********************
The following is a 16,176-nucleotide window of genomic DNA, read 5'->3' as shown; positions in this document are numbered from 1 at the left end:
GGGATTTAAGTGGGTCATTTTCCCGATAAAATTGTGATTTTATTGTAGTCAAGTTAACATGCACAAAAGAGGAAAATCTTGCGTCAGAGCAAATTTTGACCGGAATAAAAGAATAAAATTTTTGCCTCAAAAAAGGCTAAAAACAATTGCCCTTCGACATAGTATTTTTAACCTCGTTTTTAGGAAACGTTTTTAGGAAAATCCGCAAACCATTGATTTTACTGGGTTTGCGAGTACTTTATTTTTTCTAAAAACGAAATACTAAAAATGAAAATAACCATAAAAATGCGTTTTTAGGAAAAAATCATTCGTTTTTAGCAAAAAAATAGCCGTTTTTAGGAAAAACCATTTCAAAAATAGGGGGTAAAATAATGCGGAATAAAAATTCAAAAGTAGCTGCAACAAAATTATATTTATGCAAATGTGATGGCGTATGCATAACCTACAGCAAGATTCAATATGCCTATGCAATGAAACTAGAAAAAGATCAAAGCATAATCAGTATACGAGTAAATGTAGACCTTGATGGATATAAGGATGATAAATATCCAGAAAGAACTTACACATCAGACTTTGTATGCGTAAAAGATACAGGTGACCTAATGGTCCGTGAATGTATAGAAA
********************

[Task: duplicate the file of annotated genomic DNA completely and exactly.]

The following is a 16,176-nucleotide window of genomic DNA, read 5'->3' as shown; positions in this document are numbered from 1 at the left end:
GGGATTTAAGTGGGTCATTTTCCCGATAAAATTGTGATTTTATTGTAGTCAAGTTAACATGCACAAAAGAGGAAAATCTTGCGTCAGAGCAAATTTTGACCGGAATAAAAGAATAAAATTTTTGCCTCAAAAAAGGCTAAAAACAATTGCCCTTCGACATAGTATTTTTAACCTCGTTTTTAGGAAACGTTTTTAGGAAAATCCGCAAACCATTGATTTTACTGGGTTTGCGAGTACTTTATTTTTTCTAAAAACGAAATACTAAAAATGAAAATAACCATAAAAATGCGTTTTTAGGAAAAAATCATTCGTTTTTAGCAAAAAAATAGCCGTTTTTAGGAAAAACCATTTCAAAAATAGGGGGTAAAATAATGCGGAATAAAAATTCAAAAGTAGCTGCAACAAAATTATATTTATGCAAATGTGATGGCGTATGCATAACCTACAGCAAGATTCAATATGCCTATGCAATGAAACTAGAAAAAGATCAAAGCATAATCAGTATACGAGTAAATGTAGACCTTGATGGATATAAGGATGATAAATATCCAGAAAGAACTTACACATCAGACTTTGTATGCGTAAAAGATACAGGTGACCTAATGGTCCGTGAATGTATAGAAA